Creating a Spam Website to Reach Millions of Russians

Fabian at work on his spam site

A Norwegian computer expert has created a website allowing anyone to send an email about the war in Ukraine to up to 150 Russian email addresses at once, so that Russians have a chance to hear the truth that their government hides.

All over Russia, email inboxes are ringing.

Millions of messages are received with the same intriguing subject Ya vam ne vrag – I’m not your enemy.

The message appears in Russian with an English translation and it begins: “Dear friend, I am writing to express my concern for the secure future of our children on this planet. Most of the world condemned Putin’s invasion of Ukraine.

The lengthy email goes on to implore the Russian people to reject the war in Ukraine and seek the truth about the invasion from non-state news outlets.

In just a few days, more than 22 million of these emails have landed in Russian inboxes, and they’re being sent by volunteers around the world, who donate their time and email addresses to the cause.

It’s one of many unusual ways that hackers, activists, and people around the world use every day to reach Russians online to circumvent media blocks and censorship. A Polish Twitter user idea to post reviews talking about the war on Russian companies on Google and Yandex has gone viral.

Elsewhere, hacker groups claim to have defaced Russian news websites with messages addressed to the Russian people to “stop Putin”.

But the spam campaign created by a small team in Norway seems to have captured the imagination of thousands of people looking for ways to help Russians learn more about the war.

US transport plane drops leaflets over Korea

An American transport plane dropping leaflets over Korea, during the Korean War of 1950-1953

“In World War II, and in wars before, people flew over Germany with leaflets and left them behind. It’s just a more modern way of trying to get people to open their eyes,” explains Fabian, who came up with the idea.

The 50-year-old Norwegian, who runs a computer networking company, does not want his surname published for fear of reprisals from Russian authorities. He says he felt compelled to do something after growing increasingly anxious about the possibility of World War III.

people power

Its website, which the BBC does not name, circumvents Russian censorship through a mix of smart computing and people power. The system allows people to send his model message to dozens of Russian email addresses at once, and he estimates that tens of thousands of volunteers have done so since the website went live.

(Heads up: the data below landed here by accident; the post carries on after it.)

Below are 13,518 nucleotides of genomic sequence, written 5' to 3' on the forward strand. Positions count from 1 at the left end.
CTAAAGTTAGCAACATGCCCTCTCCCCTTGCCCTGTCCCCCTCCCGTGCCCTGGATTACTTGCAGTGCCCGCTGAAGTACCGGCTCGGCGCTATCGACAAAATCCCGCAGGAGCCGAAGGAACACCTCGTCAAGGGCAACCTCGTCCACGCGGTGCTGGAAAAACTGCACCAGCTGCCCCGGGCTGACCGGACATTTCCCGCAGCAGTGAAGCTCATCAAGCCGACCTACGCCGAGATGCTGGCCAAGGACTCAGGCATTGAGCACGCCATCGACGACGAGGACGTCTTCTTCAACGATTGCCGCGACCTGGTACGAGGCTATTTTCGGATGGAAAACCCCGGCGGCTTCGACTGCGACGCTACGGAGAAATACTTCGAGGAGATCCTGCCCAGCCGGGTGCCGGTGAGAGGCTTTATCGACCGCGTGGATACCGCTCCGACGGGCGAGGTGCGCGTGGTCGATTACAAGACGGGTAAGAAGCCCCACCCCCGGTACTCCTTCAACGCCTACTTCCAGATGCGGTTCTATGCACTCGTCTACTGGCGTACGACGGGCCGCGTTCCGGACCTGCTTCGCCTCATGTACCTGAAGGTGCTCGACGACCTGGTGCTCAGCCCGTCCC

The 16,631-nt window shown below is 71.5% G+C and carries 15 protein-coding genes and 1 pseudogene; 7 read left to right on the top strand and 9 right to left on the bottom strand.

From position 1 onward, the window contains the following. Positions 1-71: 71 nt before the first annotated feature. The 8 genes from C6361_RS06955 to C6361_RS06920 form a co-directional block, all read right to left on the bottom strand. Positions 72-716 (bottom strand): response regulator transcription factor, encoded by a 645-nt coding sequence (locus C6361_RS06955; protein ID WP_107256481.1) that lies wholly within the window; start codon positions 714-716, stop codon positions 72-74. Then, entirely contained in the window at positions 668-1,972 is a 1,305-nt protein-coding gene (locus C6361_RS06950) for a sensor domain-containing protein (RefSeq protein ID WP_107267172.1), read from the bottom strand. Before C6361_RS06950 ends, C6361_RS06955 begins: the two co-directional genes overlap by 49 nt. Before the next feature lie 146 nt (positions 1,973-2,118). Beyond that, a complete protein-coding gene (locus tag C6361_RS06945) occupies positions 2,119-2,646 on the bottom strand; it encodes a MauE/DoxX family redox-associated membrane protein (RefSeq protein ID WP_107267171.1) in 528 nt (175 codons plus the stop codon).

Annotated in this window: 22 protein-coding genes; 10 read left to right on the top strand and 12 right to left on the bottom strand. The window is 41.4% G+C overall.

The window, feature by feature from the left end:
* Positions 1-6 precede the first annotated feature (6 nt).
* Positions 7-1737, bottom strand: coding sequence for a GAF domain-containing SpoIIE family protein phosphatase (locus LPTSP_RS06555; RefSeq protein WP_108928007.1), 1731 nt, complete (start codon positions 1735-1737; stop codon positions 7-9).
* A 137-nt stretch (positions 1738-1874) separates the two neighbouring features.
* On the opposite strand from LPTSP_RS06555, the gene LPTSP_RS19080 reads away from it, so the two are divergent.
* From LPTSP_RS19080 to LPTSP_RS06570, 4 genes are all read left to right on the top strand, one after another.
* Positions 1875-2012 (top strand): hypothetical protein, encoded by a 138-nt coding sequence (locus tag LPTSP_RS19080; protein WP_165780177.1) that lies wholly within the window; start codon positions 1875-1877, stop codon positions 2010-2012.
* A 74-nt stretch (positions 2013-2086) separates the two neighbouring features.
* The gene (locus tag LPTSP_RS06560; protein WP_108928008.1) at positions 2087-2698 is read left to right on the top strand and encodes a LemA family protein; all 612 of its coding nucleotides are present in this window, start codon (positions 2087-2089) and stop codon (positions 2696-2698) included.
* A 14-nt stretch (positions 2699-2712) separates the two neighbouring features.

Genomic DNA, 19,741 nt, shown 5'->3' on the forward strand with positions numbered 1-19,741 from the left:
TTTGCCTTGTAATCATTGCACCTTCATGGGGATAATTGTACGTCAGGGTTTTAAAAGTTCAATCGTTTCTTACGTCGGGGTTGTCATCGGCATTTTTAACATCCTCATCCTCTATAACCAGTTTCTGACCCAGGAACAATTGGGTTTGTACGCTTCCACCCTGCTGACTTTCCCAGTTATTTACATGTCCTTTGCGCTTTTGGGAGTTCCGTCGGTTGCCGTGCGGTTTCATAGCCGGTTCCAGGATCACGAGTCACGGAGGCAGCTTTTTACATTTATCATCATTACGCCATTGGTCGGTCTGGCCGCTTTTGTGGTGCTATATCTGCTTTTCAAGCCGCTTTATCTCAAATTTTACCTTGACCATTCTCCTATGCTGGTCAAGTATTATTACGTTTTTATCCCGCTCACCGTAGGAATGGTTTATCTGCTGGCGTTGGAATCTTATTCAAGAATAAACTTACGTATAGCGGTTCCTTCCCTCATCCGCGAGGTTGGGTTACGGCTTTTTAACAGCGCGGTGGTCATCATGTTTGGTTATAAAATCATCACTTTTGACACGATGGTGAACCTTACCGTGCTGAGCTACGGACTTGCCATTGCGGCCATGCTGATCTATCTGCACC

Fabian built it with five colleagues, who worked hard over the past weekend to get the job done. They started by scouring the Internet for known Russian email addresses and compiled a list of 90 million accounts they believe are active. He says the strength of the system is that volunteers use their own email accounts instead of sending bulk messages to email addresses using anti-spam software.

Users can choose to contact from 1 to 150 Russian people. Then, with one click, the volunteer’s default email client (Outlook or Gmail, for example) is loaded with the unique email addresses, subject and body text ready to send.

People can also personalize the content, to increase the chances of their email being read.

One of La Repubblica of February 25

Some foreign news sites are still accessible from Russia, but the BBC is blocked

According to Fabian, there are two reasons for using users’ personal email accounts: emails pass through spam filters if sent from real accounts, and in small numbers.

“But also, people can actually get answers from Russians and engage with them and have conversations about the war.”

Fabian says some accounts will be less active than others and in some cases the email may end up in the spam folder. But many messages are read, he says, and some Russians are responding.

Reply to Russians

Alex, also in Norway, was invited to test the system by Fabian’s team, but has been emailing ever since.

“I’ve sent about 500 emails so far and got about 20 replies in one day, so I hope to get more,” he says. “Most of the replies are from people asking me to remove them from my mailing list, but I spoke to a 35-year-old woman from St. Petersburg. She told me she wasn’t sure about what was going on in the conflict and that she wanted to know more. She said there was a lack of news from Europe and that she wanted to know everything but did not know how to get through the blockages on websites.

Alex then explained how she could bypass Russia’s internet blocks

“I think I have a friend in her now!” he says.

Another 18-year-old volunteer shared the response she received from an unknown Russian. The message strongly maintained that she was wrong and that it was Ukraine that was killing innocent people, which is why “this special operation is a necessary measure”.

Fabian says his team is constantly tweaking their email template text and subject line to evade spam filters, and hopes that many of the 90 million email addresses will eventually get the message. If they run out of emails to try, he says the team will find others.

They also had to fend off attacks from unknown hackers trying to bring the site down.

“Not propaganda”

Fabian maintains that what he is doing is “not propaganda”. When asked what he thinks about spamming millions of people, he replies that the intrusion is justified because the stakes are so high.

Does it endanger unsuspecting recipients?

“You can’t charge the recipient of the email. They receive our email without being able to consent to it, so it’s kind of an unintended receipt of a flyer. It’s literally a war. You have to defend what you believe in. . And I believe in it.”

War in Ukraine: More coverage

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